massive exodus of Muslims to other faiths. The
      immediate goal is to keep the courts from
      allowing Lina Joy or Kamariah Ali to convert.

      Attempts by other democratic civil society groups
      to debate this issue in peaceful public forums
      have been thwarted by threats of violence from a
      coalition of Muslim non-governmental
      organizations calling themselves BADAI (the Malay
      acronym for Coalition against the Inter-Faith

      Concerned about sparking an ethnic clash,
      Malaysian Prime Minister Abdullah Ahmad Badawi
      has proclaimed a ban on open discussion of these
      issues, threatening to arrest Internet news
      providers and activists if they continue to fan
      such debates.

      Badawi is right to be worried. Since
      independence, national politics in Malaysia has
      reinforced group identity, especially among
      ethnic Malays, an exclusively Muslim community.
      Identity politics allowed ethnic Malays to assert
      their claims to control over land, language, and

      All attempts to reduce Malay influence serve to
      mobilize this community -- in both ethnic and
      religious terms. Malay politicians have learned
      how to play this card very effectively.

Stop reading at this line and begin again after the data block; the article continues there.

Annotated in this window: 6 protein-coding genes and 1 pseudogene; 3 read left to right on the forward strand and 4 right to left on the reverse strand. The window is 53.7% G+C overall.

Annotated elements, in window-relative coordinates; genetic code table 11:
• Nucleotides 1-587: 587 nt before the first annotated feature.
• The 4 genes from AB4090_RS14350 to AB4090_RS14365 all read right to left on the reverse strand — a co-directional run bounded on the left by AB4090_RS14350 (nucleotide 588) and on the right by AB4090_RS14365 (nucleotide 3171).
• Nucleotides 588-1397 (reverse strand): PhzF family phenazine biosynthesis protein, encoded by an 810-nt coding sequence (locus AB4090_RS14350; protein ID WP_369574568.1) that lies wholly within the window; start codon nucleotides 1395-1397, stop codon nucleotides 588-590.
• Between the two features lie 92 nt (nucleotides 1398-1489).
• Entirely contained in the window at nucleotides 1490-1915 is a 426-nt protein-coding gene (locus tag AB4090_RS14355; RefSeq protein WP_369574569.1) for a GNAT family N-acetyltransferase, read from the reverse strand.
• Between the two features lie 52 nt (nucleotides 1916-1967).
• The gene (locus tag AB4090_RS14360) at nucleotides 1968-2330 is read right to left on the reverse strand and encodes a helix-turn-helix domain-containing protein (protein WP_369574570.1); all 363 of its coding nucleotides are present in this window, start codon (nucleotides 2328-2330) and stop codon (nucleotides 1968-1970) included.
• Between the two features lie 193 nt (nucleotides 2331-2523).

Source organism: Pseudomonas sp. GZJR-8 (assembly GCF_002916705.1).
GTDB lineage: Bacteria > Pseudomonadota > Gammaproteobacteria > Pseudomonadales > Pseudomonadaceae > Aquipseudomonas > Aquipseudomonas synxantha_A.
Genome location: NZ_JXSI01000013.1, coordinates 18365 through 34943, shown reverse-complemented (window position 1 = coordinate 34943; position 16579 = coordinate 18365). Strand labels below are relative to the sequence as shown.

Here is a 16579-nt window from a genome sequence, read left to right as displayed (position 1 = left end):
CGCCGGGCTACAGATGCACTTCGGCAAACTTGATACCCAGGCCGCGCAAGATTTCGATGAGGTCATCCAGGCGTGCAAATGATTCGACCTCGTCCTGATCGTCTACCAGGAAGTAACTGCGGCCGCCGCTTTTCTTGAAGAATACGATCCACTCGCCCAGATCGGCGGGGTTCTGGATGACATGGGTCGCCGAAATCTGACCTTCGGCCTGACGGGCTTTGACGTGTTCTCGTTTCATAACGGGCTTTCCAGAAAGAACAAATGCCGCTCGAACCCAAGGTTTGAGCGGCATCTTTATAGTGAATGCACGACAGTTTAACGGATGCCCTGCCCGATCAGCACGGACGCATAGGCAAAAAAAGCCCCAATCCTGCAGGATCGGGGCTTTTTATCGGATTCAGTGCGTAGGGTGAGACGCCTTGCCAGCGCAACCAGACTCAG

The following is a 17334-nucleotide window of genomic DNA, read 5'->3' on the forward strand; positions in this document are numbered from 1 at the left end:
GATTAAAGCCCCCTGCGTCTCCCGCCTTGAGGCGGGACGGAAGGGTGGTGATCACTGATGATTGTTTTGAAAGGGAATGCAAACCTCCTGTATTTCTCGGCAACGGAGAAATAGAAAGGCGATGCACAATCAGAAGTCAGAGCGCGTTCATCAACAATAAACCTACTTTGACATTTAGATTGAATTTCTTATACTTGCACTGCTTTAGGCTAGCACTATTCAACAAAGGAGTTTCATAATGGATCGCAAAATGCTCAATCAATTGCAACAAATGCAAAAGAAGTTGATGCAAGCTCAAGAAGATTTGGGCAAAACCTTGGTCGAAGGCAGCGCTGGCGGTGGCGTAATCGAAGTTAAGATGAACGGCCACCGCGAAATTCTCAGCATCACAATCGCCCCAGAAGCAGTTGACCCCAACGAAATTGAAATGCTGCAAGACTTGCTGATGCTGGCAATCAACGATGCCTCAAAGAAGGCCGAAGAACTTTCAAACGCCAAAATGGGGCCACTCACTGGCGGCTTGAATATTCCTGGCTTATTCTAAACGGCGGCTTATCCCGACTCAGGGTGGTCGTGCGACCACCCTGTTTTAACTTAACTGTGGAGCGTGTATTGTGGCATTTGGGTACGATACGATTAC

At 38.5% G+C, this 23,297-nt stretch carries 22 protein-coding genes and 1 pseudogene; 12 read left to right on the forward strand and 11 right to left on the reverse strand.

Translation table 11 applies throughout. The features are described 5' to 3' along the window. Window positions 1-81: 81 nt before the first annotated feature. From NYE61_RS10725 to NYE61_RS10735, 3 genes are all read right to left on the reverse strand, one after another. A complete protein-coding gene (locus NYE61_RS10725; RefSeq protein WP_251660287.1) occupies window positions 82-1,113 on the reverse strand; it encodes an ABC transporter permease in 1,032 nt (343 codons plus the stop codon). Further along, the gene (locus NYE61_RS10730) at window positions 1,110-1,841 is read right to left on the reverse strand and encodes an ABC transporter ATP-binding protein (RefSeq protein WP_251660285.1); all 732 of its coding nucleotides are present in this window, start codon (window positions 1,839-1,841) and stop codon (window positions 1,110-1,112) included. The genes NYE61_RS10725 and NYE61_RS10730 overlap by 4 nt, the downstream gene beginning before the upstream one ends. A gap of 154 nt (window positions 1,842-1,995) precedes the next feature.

Ethnic Malays' special status has long been
      codified in affirmative action policies giving
      them special economic benefits. However, as
      Malaysia engages with the global economy, these
      privileges may eventually be removed in order to
      heighten the country's competitiveness. As a
      result, many Malay-Muslims increasingly worry
      about the loss of familiar economic and political

      In particular, tensions have grown between the
      Malay majority and the country's large Chinese
      minority, which has been quicker to benefit from
      Malaysia's economic opening to the world.

      Moreover, efforts to Islamicize the state come at
      a time when conflict in the Middle East has
      further politicized Muslim movements in Malaysia.
      They view themselves as counter-forces to
      cultural domination by the West, asserting their
      religious identity in the face of what they
      regard as imperializing ideas like secularism and
      human rights.

      Small disputes are magnified by this underlying
      conflict. Disagreements are increasingly depicted
      as being rooted in an East-West divide, as a
      struggle between believers and apostates.

      Many Muslims are wary of this brand of identity
      politics. They recognize that the intolerance of
      Islamist groups can easily be turned against
      moderate Muslims.

      But all Malaysians must learn how to manage
      pressures that seem to be pushing their country's
      constituent communities away from one another.
      Defending a multi-cultural national identity in
      the face of religious intolerance is thus the
      great challenge facing Malaysia's state and

      Maznah Mohamad is deputy dean of graduate studies
      at the School of Social Sciences of Sains
      University Malaysia.

      Copyright: Project Syndicate




      Buzz on the perils of fundamentalist politics, on
      matters of peace and democratisation in South
      Asia. SACW is an independent & non-profit